REASON #3: Continued MFN will promote stability for Hong Kong
Hong Kong is facing a tough year in 1998. While the political transition to Chinese sovereignty has progressed better than expected, Hong Kong's economy has been deeply shaken by the sudden regional downturn. The government's commitment to defend the value of Hong Kong's currency and its peg to the U.S. dollar has contributed to economic stability in the region, but Hong Kong's stock and property markets are down. Hong Kong's economy depends entirely on trade, and China and the United States are its two largest trading partners. In 1997, nearly half of U.S. exports to China and half of China's exports to the United States were shipped through Hong Kong. Normal trade between the United States and China is critical to Hong Kong's economic survival. Denying or threatening to deny China's MFN trade status would deal a severe blow to Hong Kong's economy at a time when it is vulnerable. Deepening Hong Kong's economic downturn could jeopardize what has been a relatively smooth political transition and undermine Hong Kong's ability to contribute to China's economic reform and development.

REASON #4: MFN is not special treatment
MFN is trade jargon for the normal status the United States grants to virtually every trading partner. Any treatment that is granted to all but six small countries can hardly be considered special.

REASON #5: MFN increases American access to the Chinese people
At a minimum, trade relations with China offer opportunities for Americans living and working in China to see firsthand the progress and shortcomings of China's development. At best, trade relations offer opportunities to exchange religious or cultural beliefs with the Chinese people in the hope of fostering positive change from within China.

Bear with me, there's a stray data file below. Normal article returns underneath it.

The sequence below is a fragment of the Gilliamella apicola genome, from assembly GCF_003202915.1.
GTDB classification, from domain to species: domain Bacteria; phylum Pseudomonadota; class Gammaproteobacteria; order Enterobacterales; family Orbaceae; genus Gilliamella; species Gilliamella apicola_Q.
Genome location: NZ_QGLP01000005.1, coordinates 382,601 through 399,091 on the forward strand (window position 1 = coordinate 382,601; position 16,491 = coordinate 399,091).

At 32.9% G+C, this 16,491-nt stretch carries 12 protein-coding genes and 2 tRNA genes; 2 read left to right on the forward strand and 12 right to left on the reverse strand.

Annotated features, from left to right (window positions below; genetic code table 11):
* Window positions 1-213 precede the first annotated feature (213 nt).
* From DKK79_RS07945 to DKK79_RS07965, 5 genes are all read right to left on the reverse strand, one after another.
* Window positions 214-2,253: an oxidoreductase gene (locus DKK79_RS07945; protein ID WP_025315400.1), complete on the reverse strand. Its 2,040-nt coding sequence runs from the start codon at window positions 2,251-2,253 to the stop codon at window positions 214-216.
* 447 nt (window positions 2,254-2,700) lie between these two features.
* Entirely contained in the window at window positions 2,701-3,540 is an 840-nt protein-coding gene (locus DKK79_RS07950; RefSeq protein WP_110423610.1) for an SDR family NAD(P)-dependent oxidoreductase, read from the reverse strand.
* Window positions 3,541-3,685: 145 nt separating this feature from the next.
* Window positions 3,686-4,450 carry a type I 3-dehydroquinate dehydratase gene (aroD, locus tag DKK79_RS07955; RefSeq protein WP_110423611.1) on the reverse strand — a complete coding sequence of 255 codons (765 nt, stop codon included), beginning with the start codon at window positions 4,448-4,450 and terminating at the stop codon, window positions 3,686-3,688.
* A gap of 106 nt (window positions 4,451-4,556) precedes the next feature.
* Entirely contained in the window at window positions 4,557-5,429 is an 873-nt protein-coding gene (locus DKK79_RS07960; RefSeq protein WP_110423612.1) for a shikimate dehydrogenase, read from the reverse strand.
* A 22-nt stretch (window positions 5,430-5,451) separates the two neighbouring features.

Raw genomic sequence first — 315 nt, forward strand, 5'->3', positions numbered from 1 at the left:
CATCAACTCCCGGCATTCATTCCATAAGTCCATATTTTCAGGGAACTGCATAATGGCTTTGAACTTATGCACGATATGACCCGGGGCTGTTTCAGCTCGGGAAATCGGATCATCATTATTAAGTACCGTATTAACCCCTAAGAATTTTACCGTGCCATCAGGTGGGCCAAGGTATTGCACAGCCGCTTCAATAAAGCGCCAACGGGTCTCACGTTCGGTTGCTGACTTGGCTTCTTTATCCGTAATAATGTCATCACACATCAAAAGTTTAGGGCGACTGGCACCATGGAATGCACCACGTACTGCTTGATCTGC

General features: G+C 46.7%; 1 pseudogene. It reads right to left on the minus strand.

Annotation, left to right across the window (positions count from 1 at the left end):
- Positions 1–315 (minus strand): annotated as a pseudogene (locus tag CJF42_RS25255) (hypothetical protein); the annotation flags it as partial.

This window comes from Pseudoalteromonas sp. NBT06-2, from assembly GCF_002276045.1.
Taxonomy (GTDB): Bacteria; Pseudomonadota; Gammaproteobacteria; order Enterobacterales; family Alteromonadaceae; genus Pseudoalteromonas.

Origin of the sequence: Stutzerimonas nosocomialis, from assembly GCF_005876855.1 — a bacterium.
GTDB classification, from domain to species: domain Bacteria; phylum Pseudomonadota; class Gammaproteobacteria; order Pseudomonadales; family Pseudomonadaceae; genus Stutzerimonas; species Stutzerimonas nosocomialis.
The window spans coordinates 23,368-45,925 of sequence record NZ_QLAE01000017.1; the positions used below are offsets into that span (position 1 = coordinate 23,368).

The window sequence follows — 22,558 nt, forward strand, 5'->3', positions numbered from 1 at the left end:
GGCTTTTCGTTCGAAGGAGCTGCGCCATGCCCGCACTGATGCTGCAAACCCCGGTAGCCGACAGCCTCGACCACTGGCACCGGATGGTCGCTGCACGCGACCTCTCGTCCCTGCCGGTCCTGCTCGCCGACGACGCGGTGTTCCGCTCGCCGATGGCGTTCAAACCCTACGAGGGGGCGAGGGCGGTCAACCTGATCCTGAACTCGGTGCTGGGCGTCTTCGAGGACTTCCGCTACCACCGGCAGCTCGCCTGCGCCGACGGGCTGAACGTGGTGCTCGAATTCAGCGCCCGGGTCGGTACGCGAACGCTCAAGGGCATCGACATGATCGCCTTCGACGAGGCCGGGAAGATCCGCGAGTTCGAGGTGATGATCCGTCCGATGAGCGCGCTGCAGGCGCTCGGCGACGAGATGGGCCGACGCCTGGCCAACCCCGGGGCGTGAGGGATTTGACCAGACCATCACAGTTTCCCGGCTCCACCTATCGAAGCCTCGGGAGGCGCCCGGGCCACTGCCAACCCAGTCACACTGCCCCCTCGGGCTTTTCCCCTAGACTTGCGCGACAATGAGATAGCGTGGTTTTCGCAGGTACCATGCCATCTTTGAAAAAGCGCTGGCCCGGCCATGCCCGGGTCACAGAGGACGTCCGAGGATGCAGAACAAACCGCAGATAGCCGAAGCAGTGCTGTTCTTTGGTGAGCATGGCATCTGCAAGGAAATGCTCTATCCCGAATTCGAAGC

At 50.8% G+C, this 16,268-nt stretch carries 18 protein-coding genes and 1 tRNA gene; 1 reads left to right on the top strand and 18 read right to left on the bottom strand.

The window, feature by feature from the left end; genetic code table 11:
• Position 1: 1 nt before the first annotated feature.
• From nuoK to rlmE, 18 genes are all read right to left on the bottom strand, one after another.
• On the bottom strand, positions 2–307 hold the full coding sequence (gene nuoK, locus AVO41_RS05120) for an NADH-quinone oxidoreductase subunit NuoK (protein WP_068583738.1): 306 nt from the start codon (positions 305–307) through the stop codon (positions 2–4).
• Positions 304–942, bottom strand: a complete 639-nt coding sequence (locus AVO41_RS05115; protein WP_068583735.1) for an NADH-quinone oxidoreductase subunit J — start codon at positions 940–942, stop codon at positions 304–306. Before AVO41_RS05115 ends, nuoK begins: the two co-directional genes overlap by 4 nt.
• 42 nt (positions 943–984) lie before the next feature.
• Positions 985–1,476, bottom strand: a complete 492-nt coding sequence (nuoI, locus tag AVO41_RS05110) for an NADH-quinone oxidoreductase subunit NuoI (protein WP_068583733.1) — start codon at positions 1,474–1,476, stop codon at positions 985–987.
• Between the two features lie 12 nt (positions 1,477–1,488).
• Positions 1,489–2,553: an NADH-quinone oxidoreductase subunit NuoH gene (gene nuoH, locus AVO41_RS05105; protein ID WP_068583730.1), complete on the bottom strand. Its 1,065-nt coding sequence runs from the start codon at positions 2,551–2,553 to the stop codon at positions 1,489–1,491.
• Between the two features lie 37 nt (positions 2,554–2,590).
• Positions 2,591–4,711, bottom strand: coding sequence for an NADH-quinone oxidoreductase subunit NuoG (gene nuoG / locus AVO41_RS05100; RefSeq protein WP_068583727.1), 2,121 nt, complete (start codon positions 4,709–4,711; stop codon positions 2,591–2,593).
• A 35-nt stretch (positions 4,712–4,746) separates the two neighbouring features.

REASON #6: Targeted measures better address specific policy concerns
Maintaining normal trade relations with China does not mean that the United States should sacrifice its own security or stop promoting democracy. America should trade with China and simultaneously protect national security and promote democracy through targeted measures like those in the Policy for Freedom package. One such example would be to impose trade sanctions on companies that serve as "fronts" for China's People's Liberation Army.

Denying or threatening to deny MFN to China solves nothing. Extending MFN, however, cannot by itself solve the wide array of U.S. concerns with regard to China's human rights, trade, and security policies. New approaches, like those embodied in the Policy for Freedom package, are necessary to address specific problems in U.S. relations with China. As Congress appropriately presses for a China policy that punishes those who threaten American security and violate basic human rights, it should remember that normal trade relations with China are a necessary, albeit by themselves insufficient, part of an overall U.S. policy toward China.


Stephen Yates

Senior Associate Fellow in African Affairs